From The May 1997 Issue of Nutrition Science News
by Richard N. Podell, M.D.
More than half of all patients who visit general physicians suffer from symptoms triggered or made worse by stress--headaches, ulcers, fatigue or even emotional distress. Two research studies demonstrated that essential fatty acid nutritional supplements can increase resistance to stress--and its debilitating and costly side effects.
The first study, published in the Journal of Clinical Investigation in 1996, tested the anti- stress power of docosahexaenoic acid (DHA), an omega-3 fatty acid most commonly derived from fish oil but also found in algae. Eicosapentaenoic acid (EPA), a close cousin of DHA, may be effective in reducing heart disease risk and treating rheumatoid arthritis and intestinal inflammations like Crohn's disease. DHA has different beneficial properties and appears to be particularly important in brain biochemistry. For instance, it is involved in the maturation of brain cells during gestation and infancy.
The DHA study involved 41 healthy fourth-year medical students. They took either fish-oil capsules containing 1.5 g to 1.8 g of DHA daily or a placebo made mainly of soybean oil. They underwent psychological testing, first during summer vacation, and again three months later during final exams.
Not surprisingly, the control group showed increased feelings of aggression during the exams compared to their scores during summer vacation. However, the students taking DHA showed a modest decrease in this negative emotion. The authors speculate that reducing the tendency toward anger and hostility might be another way that a diet high in fish and omega-3 fats could protect against heart attacks.
The second study, published in the Journal of Human Hypertension in 1989, found similar beneficial results from a different fat, gamma linolenic acid (GLA). GLA is a component of borage oil, primrose oil and black currant seed oil.
Thirty healthy Canadian university students volunteered to take either nine borage oil capsules (containing 1.3 g per day of GLA) or an olive oil placebo. Each student received a standard psychological stress test known as the Stroop color-word conflict test, both before and after 28 days of supplements.
The Stroop test consists of 200 words such as "red" or "green," each printed in a color different from the one it actually signifies. Thus, the word "red" might be printed in green ink and the word "green" in red ink. Subjects proceed through the list as rapidly as possible for two minutes, calling out the color of the ink. The test's deliberately mixed message typically stresses people and induces physical changes including rapid heart rate, increased blood pressure and cold fingers due to blood vessel spasms.
Students taking the placebo showed little change in their vulnerability to stress. However, those taking high-GLA borage oil showed reduced stress vulnerability after 28 days of supplementation.
The Bottom Line
Both studies demonstrate that stress vulnerability is not "just" psychological. How we eat affects our ability to resist stress. If this is true for young, healthy students, how much more so might it be for older or sick people? It's unfortunate that neither study looked at subjects' red blood cell fatty acid levels--a relatively inexpensive test offered by several suppliers. Measuring people's fatty acid profiles might make it possible to recommend fatty acid supplements that better meet their needs.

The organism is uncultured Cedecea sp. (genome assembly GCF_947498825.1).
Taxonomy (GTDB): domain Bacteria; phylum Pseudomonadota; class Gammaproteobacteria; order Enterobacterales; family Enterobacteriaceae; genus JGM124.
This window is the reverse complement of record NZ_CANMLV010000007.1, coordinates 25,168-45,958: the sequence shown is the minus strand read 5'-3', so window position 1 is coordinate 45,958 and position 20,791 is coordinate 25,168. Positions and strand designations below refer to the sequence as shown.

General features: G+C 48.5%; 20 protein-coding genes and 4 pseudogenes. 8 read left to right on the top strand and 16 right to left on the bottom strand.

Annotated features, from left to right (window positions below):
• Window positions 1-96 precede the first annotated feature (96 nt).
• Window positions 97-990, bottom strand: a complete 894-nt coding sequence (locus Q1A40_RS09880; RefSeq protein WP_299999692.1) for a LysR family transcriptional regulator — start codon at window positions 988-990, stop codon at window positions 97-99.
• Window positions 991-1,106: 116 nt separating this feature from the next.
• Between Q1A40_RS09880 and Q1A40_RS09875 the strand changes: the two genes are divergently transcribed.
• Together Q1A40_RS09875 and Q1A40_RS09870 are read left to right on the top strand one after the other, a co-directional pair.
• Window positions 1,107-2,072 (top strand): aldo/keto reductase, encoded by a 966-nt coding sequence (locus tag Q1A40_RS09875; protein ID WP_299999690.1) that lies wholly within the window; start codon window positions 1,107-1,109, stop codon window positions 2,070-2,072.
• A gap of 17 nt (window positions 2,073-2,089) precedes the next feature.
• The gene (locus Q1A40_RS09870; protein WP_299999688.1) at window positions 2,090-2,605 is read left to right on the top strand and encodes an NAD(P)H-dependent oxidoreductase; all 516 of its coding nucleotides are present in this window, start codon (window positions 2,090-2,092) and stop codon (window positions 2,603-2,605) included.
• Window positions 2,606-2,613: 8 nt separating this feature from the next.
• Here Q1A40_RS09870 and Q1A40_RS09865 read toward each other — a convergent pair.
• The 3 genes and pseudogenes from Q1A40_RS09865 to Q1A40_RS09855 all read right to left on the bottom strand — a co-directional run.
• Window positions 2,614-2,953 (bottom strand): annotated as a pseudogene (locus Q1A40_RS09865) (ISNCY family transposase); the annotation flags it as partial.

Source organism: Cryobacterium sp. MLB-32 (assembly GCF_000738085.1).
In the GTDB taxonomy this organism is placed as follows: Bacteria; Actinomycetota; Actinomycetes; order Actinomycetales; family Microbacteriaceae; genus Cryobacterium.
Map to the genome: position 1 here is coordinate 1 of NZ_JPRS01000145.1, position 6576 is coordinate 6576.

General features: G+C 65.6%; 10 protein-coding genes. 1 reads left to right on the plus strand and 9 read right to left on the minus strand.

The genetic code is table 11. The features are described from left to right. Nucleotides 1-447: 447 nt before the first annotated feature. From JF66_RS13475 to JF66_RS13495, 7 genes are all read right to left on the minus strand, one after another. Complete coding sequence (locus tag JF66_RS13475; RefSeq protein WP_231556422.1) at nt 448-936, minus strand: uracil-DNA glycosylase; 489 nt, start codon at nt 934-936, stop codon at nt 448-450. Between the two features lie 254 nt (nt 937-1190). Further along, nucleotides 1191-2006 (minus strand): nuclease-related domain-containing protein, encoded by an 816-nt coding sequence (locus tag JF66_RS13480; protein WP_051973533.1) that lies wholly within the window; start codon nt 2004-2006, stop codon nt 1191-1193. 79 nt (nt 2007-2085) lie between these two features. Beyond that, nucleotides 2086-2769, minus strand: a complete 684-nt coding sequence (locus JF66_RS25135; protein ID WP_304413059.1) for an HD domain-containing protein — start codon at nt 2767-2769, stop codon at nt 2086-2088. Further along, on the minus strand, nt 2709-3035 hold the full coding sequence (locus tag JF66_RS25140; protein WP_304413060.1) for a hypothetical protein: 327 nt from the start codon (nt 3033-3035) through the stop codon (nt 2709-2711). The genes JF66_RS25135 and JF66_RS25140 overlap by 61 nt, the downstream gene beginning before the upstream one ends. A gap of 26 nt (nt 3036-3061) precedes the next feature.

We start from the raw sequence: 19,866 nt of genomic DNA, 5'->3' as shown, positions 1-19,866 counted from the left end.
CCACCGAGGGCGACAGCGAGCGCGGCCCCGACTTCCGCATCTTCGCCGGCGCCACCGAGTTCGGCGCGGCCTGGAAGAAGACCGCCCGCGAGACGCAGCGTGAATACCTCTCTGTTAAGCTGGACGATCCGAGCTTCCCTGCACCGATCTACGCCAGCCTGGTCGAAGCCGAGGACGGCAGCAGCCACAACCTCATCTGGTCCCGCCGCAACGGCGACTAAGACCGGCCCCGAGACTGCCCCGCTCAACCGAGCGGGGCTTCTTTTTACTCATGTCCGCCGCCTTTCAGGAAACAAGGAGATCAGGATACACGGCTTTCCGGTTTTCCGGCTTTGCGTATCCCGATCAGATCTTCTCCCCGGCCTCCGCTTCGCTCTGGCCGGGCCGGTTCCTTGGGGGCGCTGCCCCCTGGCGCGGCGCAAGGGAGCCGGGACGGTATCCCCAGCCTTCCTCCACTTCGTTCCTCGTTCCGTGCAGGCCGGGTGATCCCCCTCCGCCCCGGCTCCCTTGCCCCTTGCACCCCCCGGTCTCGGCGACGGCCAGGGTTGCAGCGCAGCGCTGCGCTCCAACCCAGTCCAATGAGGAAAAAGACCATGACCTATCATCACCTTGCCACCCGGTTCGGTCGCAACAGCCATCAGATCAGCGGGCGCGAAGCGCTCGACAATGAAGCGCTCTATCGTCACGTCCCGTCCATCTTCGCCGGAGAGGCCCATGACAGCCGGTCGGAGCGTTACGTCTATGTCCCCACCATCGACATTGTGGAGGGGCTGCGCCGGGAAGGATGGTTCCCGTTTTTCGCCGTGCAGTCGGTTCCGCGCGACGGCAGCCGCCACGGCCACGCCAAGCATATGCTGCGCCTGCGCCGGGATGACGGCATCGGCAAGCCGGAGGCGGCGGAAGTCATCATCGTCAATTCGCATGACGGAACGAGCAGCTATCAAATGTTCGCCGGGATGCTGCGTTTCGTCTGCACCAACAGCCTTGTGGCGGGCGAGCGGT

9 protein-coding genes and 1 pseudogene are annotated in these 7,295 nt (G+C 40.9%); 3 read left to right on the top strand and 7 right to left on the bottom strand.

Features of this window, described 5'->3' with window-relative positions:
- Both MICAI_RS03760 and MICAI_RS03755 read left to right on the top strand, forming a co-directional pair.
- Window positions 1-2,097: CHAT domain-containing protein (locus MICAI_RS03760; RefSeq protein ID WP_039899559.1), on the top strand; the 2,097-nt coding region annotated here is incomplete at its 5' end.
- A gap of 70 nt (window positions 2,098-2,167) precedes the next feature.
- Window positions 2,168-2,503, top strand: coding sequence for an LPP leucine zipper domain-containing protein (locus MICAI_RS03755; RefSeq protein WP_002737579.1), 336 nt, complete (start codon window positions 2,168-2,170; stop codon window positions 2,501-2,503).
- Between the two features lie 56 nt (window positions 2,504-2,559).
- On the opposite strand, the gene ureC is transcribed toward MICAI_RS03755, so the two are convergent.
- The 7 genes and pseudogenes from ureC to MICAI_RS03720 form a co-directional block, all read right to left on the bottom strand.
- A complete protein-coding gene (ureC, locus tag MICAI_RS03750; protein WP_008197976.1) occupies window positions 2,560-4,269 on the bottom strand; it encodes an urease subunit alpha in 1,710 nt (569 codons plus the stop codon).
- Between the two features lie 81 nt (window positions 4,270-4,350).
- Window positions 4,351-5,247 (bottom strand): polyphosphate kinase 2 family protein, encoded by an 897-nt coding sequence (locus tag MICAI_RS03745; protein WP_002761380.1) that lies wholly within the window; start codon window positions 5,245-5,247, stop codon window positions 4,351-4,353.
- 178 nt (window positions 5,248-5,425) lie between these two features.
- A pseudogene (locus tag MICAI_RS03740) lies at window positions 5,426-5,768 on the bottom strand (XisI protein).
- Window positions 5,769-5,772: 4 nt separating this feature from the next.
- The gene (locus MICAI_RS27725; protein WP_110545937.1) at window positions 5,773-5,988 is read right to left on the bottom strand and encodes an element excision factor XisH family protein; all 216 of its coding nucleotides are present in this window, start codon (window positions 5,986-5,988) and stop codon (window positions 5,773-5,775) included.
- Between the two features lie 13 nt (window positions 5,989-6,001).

These reports are scientifically important, but they also illustrate changing attitudes toward nutrition. The borage oil study appeared in the Journal of Human Hypertension, a respected but little-read journal. No one since has bothered to repeat the study to either confirm or refute it. And I never see the article footnoted in the journals I read.
The DHA study was published in the Journal of Clinical Investigation--JCI to those in academic medicine. While not well- known to the public, no journal ranks higher in prestige within the halls of academia.
Will the JCI's pedigree save the DHA article from obscurity? Perhaps not. Few practicing physicians read the journal. But the fact that the journal editors accepted a paper on DHA and stress--and earmarked it for quick publication--shows how much respect nutrition research has gained.
We still have much guesswork in our nutritional prescriptions, but the scientific basis for our field is getting stronger every month. In academic medicine, at least, the leaders are noticing.
Richard Podell, M.D., is clinical professor of family medicine at the UMDNJ-Robert Wood Johnson Medical School in New Brunswick, N.J. He is the author of Patient Power: How to Protect Yourself Against Medical Error (Fireside, 1996).
Hamazaki, Tomohito, et al.
The effect of docosahexaenoic acid on aggression in young adults: A placebo-controlled double-blind study
Journal of Clinical Investigation, 97: 1129-34,1996.
Mills, D., et al.
Dietary fatty acid supplementation alters stress reactivity and performance in man
Journal of Human Hypertension, j3: 111-16, 1989.
Neuringer, M., et al.
Biochemical and functional effects of prenatal and postnatal w3 fatty acid deficiency on retina and brain in rhesus monkeys
Proceedings of the National Academy of Science, 83: 4021-25, 1986.
McLennan, P., et al.
Dietary fish oil prevents ventricular fibrillation following coronary artery occlusion and reperfusion
American Heart Journal, 116: 709-17, 1988.
Mills, D, & Ward, R.
Effects of essential fatty acid administration on cardiovascular responses to stress
Proceedings of the Society of Experimental Biology and Medicine 182: 127-31, 1986
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